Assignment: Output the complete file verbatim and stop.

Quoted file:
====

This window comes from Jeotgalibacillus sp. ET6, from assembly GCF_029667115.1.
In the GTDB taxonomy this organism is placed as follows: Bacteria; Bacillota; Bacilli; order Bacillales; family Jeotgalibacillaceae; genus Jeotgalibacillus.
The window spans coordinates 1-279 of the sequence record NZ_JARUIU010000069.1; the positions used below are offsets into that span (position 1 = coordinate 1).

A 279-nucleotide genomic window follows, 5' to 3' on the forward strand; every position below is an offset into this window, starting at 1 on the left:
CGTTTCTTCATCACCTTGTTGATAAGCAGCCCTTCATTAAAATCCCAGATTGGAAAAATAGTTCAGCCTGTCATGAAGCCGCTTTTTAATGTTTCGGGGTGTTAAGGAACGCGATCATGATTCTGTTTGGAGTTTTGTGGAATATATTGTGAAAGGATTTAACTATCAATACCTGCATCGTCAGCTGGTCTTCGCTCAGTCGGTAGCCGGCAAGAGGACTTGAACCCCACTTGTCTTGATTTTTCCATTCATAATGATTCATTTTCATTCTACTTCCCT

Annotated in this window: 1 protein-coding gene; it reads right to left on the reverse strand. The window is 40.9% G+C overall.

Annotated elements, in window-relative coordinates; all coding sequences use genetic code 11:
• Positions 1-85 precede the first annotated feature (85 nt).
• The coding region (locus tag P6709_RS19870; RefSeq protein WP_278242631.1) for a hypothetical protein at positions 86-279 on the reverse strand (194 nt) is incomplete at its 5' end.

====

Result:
This window comes from Jeotgalibacillus sp. ET6, from assembly GCF_029667115.1.
In the GTDB taxonomy this organism is placed as follows: Bacteria; Bacillota; Bacilli; order Bacillales; family Jeotgalibacillaceae; genus Jeotgalibacillus.
The window spans coordinates 1-279 of the sequence record NZ_JARUIU010000069.1; the positions used below are offsets into that span (position 1 = coordinate 1).

A 279-nucleotide genomic window follows, 5' to 3' on the forward strand; every position below is an offset into this window, starting at 1 on the left:
CGTTTCTTCATCACCTTGTTGATAAGCAGCCCTTCATTAAAATCCCAGATTGGAAAAATAGTTCAGCCTGTCATGAAGCCGCTTTTTAATGTTTCGGGGTGTTAAGGAACGCGATCATGATTCTGTTTGGAGTTTTGTGGAATATATTGTGAAAGGATTTAACTATCAATACCTGCATCGTCAGCTGGTCTTCGCTCAGTCGGTAGCCGGCAAGAGGACTTGAACCCCACTTGTCTTGATTTTTCCATTCATAATGATTCATTTTCATTCTACTTCCCT

Annotated in this window: 1 protein-coding gene; it reads right to left on the reverse strand. The window is 40.9% G+C overall.

Annotated elements, in window-relative coordinates; all coding sequences use genetic code 11:
• Positions 1-85 precede the first annotated feature (85 nt).
• The coding region (locus tag P6709_RS19870; RefSeq protein WP_278242631.1) for a hypothetical protein at positions 86-279 on the reverse strand (194 nt) is incomplete at its 5' end.